and arguments using the initials of their English translations, but this is just a
mnemonic helper; we could use any symbol to represent any predicate, so
long as we defined our terms explicitly.

QUANTIFICATION of noun phrases is represented through the use of logical


quantifiers (∀ = universal quantification and ∃ = existential quantification),
and VARIABLES. Every variable must be BOUND to a quantifier – which is to say
that if a variable is used as an argument, then there must be a quantifier that
indicates the ‘amount’ of x and that has SCOPE over the predicate for which x
is an argument. So ∃x (Lxc) = ‘there exists something that loves chocolate.’

Predicative (adjective)

See ADJECTIVE.

Present tense

See TENSE.

Presentational focus

See FOCUS.

Presuppose, presupposition

A presupposition is a proposition that must be supposed to be true in order


for another proposition to be judged true or false. For example, The king of
France is bald presupposes the proposition that ‘there is a king of France.’
Unlike ENTAILMENTS, the presupposition remains the same when the sentence
is negated. So, The king of France is not bald still presupposes that ‘there is
a king of France.’

Presuppositions have both semantic and PRAGMATIC properties. The fact that
presuppositions usually have linguistic triggers makes them seem like a
semantic phenomenon. In the example above, the determiner the triggers
the presupposition that the King of France exists. However, the fact that
presuppositions are defeasible (like IMPLICATURES) makes them seem like a
128 Primitive, semantic

pragmatic phenomenon. For example, usually before triggers the presup-


position that the event described in the before clause actually happened:

A split second BEFORE she told Tom she loved him, Ann crossed her
fingers. (presupposes that Ann told Tom she loved him)

But in the following context, the information in the second clause undoes
the presupposition:

A split second before she told Tom she loved him, Ann changed her
mind. (undoes the presupposition that Ann told Tom she loved him)

See also INFERENCE.

Key texts: Karttunen 1974; Levinson 1983.

Primitive, semantic

A primitive or atomic unit is one that cannot be broken down or defined


further and thus forms the most basic unit of analysis. In semantics, the notion
of primitives is particularly important in COMPONENTIAL ANALYSIS, which assumes
that the meanings of linguistic items are built out of smaller units of meaning,
meaning components. But in order to explain the meaning of those meaning
components, they, too, would have to be broken down to their component
parts, and so on infinitely. This problem can be avoided by assuming that
some meaning components are primitive and undefinable.

Privative

A privative meaning expresses the lack of something, especially something


that is normally present. For example, clean denotes the PROPERTY of lacking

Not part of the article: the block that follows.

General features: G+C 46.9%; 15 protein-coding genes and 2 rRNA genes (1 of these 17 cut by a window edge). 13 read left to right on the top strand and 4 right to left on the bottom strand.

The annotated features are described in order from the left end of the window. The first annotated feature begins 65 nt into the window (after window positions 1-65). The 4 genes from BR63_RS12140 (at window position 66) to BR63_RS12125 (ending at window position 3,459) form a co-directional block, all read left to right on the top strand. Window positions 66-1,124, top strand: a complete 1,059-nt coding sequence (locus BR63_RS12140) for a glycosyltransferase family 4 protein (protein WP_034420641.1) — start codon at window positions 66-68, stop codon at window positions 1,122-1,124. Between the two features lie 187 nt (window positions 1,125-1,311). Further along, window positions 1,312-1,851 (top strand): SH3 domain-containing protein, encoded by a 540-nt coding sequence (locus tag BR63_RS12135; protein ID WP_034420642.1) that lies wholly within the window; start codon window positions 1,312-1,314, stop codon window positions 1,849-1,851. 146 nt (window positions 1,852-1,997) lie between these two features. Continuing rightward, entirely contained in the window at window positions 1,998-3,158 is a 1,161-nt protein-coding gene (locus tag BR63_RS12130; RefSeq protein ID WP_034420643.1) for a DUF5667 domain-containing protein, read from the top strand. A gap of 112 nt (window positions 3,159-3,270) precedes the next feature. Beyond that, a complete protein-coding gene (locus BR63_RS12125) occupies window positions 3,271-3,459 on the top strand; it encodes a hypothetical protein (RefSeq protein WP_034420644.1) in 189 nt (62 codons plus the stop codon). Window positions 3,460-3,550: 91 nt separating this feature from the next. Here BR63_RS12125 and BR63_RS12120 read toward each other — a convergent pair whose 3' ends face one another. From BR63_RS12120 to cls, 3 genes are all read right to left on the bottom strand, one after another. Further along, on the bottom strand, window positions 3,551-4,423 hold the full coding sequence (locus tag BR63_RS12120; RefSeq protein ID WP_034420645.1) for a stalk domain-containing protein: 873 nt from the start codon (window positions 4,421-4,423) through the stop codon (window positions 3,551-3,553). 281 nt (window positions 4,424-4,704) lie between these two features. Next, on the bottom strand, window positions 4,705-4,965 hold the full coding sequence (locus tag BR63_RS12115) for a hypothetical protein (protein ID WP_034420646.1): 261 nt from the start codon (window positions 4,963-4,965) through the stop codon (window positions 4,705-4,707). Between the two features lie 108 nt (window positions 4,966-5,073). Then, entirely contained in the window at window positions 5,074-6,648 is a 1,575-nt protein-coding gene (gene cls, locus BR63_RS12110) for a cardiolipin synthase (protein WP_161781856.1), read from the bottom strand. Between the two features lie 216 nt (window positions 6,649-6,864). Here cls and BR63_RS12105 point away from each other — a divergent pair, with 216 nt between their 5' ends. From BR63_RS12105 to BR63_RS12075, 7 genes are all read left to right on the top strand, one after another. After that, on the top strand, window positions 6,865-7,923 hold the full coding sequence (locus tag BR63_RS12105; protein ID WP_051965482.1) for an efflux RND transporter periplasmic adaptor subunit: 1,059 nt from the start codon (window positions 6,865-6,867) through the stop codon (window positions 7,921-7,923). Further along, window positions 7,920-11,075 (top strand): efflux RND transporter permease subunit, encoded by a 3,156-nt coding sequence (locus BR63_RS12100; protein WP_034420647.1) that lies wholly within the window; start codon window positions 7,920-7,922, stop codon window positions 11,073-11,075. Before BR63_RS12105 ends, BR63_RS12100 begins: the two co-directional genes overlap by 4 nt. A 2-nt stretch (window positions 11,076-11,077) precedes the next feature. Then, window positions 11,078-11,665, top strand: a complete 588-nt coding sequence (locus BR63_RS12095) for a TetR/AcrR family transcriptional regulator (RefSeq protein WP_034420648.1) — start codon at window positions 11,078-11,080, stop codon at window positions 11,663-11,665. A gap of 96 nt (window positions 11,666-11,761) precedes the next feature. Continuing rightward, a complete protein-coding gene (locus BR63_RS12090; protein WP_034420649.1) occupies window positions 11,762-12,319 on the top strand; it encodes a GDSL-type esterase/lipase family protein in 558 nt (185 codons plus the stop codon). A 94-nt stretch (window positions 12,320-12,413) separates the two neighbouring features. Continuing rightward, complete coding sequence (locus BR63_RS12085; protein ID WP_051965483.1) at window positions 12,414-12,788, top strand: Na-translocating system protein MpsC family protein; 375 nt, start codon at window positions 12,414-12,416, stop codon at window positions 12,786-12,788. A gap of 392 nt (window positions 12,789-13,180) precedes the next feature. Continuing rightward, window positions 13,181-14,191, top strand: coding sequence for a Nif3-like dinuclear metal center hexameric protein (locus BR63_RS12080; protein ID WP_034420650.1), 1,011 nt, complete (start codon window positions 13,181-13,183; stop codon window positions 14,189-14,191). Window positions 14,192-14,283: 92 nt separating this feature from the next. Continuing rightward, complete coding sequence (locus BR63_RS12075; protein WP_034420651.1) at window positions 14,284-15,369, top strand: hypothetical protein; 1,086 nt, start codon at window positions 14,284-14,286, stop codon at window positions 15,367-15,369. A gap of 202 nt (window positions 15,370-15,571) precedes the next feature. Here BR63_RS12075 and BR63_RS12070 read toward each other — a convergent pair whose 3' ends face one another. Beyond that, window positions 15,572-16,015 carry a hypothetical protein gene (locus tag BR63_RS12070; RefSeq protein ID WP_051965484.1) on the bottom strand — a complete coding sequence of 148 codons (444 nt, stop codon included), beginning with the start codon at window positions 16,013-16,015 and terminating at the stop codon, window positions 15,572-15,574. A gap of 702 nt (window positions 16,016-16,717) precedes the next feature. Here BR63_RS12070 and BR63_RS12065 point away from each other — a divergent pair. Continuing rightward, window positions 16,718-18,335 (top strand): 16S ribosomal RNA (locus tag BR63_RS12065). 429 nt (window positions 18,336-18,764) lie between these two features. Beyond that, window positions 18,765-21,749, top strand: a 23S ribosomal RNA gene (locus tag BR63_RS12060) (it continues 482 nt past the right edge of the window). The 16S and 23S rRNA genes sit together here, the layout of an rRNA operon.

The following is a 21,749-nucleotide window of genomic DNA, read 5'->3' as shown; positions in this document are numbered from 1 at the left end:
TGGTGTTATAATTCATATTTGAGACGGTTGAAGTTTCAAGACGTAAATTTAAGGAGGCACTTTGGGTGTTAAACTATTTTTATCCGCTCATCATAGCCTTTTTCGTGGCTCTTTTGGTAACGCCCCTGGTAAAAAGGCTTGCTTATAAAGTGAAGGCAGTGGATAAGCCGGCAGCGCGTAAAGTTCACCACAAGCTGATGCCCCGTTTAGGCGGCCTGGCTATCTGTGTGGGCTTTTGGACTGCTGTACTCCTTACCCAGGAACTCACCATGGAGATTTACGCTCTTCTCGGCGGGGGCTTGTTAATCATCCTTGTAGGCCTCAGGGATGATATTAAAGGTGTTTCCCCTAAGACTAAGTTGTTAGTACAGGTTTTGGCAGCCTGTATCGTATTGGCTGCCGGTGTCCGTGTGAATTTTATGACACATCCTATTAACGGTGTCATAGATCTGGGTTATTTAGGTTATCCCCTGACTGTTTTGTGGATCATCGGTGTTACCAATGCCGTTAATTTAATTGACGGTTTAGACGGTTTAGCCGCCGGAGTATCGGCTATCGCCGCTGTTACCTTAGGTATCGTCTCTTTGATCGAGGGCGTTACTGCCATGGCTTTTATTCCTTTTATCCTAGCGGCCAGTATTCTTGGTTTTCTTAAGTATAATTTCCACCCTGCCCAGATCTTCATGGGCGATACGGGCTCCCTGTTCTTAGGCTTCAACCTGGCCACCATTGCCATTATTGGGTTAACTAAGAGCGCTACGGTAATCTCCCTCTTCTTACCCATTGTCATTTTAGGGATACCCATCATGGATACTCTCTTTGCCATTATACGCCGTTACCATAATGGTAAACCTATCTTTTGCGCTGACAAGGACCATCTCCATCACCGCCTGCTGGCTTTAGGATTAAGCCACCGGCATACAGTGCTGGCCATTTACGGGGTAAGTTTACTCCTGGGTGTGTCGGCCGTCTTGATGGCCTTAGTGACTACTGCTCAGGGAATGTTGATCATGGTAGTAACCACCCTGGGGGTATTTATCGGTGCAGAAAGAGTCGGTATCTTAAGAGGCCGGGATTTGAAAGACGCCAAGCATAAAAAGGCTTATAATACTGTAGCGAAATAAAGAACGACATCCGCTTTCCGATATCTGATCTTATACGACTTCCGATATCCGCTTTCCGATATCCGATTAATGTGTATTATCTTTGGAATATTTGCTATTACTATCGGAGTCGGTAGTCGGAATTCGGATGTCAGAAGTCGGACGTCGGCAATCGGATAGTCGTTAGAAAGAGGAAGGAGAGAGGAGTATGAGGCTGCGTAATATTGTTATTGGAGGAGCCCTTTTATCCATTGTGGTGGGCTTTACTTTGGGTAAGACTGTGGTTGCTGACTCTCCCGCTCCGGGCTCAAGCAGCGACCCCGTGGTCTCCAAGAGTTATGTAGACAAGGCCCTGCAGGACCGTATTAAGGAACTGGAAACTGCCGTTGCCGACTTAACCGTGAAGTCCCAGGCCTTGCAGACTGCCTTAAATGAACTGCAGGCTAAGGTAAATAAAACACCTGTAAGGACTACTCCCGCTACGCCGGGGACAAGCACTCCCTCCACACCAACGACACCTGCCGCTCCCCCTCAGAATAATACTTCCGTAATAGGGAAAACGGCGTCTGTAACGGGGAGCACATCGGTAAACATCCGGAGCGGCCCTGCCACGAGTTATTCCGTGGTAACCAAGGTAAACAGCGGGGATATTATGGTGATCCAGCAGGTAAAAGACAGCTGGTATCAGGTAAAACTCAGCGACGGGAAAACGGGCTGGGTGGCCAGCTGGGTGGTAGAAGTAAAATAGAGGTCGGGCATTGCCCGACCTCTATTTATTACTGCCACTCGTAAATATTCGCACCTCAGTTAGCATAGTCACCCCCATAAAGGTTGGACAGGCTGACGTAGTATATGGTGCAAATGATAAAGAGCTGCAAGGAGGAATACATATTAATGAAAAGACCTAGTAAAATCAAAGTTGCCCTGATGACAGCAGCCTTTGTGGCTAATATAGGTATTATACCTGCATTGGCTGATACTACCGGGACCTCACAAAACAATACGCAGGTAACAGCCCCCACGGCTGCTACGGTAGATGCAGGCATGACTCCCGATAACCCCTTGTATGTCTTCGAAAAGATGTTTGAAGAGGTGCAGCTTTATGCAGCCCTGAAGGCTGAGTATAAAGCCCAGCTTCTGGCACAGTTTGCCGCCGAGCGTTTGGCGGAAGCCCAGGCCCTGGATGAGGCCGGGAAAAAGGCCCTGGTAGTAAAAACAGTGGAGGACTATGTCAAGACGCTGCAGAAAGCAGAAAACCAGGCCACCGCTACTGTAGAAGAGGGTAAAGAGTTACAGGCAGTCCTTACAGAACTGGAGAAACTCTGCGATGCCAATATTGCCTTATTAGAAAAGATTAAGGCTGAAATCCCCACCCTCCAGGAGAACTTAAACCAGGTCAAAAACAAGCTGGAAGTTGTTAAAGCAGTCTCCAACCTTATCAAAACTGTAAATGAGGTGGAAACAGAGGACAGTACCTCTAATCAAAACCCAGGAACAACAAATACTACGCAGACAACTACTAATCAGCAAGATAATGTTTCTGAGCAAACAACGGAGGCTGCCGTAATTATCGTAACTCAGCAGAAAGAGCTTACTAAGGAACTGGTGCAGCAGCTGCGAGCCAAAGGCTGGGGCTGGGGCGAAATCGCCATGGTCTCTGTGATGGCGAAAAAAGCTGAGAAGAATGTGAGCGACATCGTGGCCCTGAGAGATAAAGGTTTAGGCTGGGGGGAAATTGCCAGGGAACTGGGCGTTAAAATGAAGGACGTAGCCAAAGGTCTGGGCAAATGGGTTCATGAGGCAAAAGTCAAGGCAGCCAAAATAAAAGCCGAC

filth. Privative is sometimes used to describe a type of ANTONYM pair, like
clean/dirty or honest/dishonest, in which one member expresses a lack of
something and the other its presence. Morphemes that mark the absence
of something can be called privative – for example, the un- in unhappy or
the -less in airless.
Proper name, proper noun 129

Profile, profiling

See COGNITIVE GRAMMAR, FIGURE/GROUND.

Pronoun

Pronouns are linguistic expressions that can stand in place of a NOUN phrase,
as illustrated by the bold items in the following examples.

The fluffy little kitten bit Susan. Æ It bit her.


The students want chocolate. Æ They want some.
These knives are dull, but those knives aren’t. Æ These are dull, but those
aren’t.

Pronouns are often used ANAPHORICALLY, which is to say that they refer to
something that was mentioned previously in the discourse. But pronouns
are also used for DEIXIS, which involves reference to something in the extra-
linguistic context. An example of this would be when a speaker says That
was there while pointing first to an object and then a location.

Personal pronouns like me, she and they have DEFINITE reference, as do the
DEMONSTRATIVE pronouns this, that, these and those. In English, indefinite

pronouns are often similar in form to indefinite QUANTIFIERS – for example,


one or some in I want some.

See also PERSON.

Proper name, proper noun

A proper name, or proper noun, is a nominal expression that denotes the


same individual (or particular set of individuals) every time it is used. This is
opposed to a COMMON NOUN, which indicates a type of thing, and therefore
can be used to denote different individuals each time it is used. So, aviatrix is
a common noun that can refer to any woman who pilots planes, whereas
Amelia Earhart refers to a particular woman who happened to fly planes.
Note that if she had not taken up flying, she could and would still be called
Amelia Earhart. If something else is also designated Amelia Earhart, that
is just coincidence (or an homage); it does not mean that the second
130 Property

Amelia Earhart will have anything in common with the first one. For instance,
you could name a houseplant Amelia Earhart if you so wished.

There is some debate in the philosophy of language about whether proper